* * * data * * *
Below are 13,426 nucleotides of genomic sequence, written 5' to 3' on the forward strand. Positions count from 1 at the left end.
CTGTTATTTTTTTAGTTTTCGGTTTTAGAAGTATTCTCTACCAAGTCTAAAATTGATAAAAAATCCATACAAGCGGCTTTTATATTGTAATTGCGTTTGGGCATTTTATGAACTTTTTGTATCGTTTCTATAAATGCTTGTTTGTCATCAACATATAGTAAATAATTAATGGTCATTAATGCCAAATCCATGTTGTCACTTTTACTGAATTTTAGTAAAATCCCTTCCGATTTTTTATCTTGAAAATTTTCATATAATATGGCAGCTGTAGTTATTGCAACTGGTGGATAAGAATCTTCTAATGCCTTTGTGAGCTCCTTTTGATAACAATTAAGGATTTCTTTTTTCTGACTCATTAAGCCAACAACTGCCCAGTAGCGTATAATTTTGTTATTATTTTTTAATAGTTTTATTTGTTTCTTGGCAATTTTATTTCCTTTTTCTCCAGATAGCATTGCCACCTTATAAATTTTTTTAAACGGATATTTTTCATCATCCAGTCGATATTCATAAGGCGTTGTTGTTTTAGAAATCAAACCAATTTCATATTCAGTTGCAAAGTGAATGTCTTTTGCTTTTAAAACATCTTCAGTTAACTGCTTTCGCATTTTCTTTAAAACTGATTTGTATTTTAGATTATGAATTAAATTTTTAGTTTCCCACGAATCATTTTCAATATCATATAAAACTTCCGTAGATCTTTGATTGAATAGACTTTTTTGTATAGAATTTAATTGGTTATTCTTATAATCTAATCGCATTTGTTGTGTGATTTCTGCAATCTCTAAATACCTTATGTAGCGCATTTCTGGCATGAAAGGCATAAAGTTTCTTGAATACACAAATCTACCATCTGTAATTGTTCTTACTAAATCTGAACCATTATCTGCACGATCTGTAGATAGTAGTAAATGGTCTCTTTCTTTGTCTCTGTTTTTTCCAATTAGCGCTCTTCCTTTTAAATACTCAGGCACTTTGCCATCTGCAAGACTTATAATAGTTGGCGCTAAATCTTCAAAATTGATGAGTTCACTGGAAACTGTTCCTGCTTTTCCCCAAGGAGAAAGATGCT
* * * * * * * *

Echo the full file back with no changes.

Below are 13,426 nucleotides of genomic sequence, written 5' to 3' on the forward strand. Positions count from 1 at the left end.
CTGTTATTTTTTTAGTTTTCGGTTTTAGAAGTATTCTCTACCAAGTCTAAAATTGATAAAAAATCCATACAAGCGGCTTTTATATTGTAATTGCGTTTGGGCATTTTATGAACTTTTTGTATCGTTTCTATAAATGCTTGTTTGTCATCAACATATAGTAAATAATTAATGGTCATTAATGCCAAATCCATGTTGTCACTTTTACTGAATTTTAGTAAAATCCCTTCCGATTTTTTATCTTGAAAATTTTCATATAATATGGCAGCTGTAGTTATTGCAACTGGTGGATAAGAATCTTCTAATGCCTTTGTGAGCTCCTTTTGATAACAATTAAGGATTTCTTTTTTCTGACTCATTAAGCCAACAACTGCCCAGTAGCGTATAATTTTGTTATTATTTTTTAATAGTTTTATTTGTTTCTTGGCAATTTTATTTCCTTTTTCTCCAGATAGCATTGCCACCTTATAAATTTTTTTAAACGGATATTTTTCATCATCCAGTCGATATTCATAAGGCGTTGTTGTTTTAGAAATCAAACCAATTTCATATTCAGTTGCAAAGTGAATGTCTTTTGCTTTTAAAACATCTTCAGTTAACTGCTTTCGCATTTTCTTTAAAACTGATTTGTATTTTAGATTATGAATTAAATTTTTAGTTTCCCACGAATCATTTTCAATATCATATAAAACTTCCGTAGATCTTTGATTGAATAGACTTTTTTGTATAGAATTTAATTGGTTATTCTTATAATCTAATCGCATTTGTTGTGTGATTTCTGCAATCTCTAAATACCTTATGTAGCGCATTTCTGGCATGAAAGGCATAAAGTTTCTTGAATACACAAATCTACCATCTGTAATTGTTCTTACTAAATCTGAACCATTATCTGCACGATCTGTAGATAGTAGTAAATGGTCTCTTTCTTTGTCTCTGTTTTTTCCAATTAGCGCTCTTCCTTTTAAATACTCAGGCACTTTGCCATCTGCAAGACTTATAATAGTTGGCGCTAAATCTTCAAAATTGATGAGTTCACTGGAAACTGTTCCTGCTTTTCCCCAAGGAGAAAGATGCT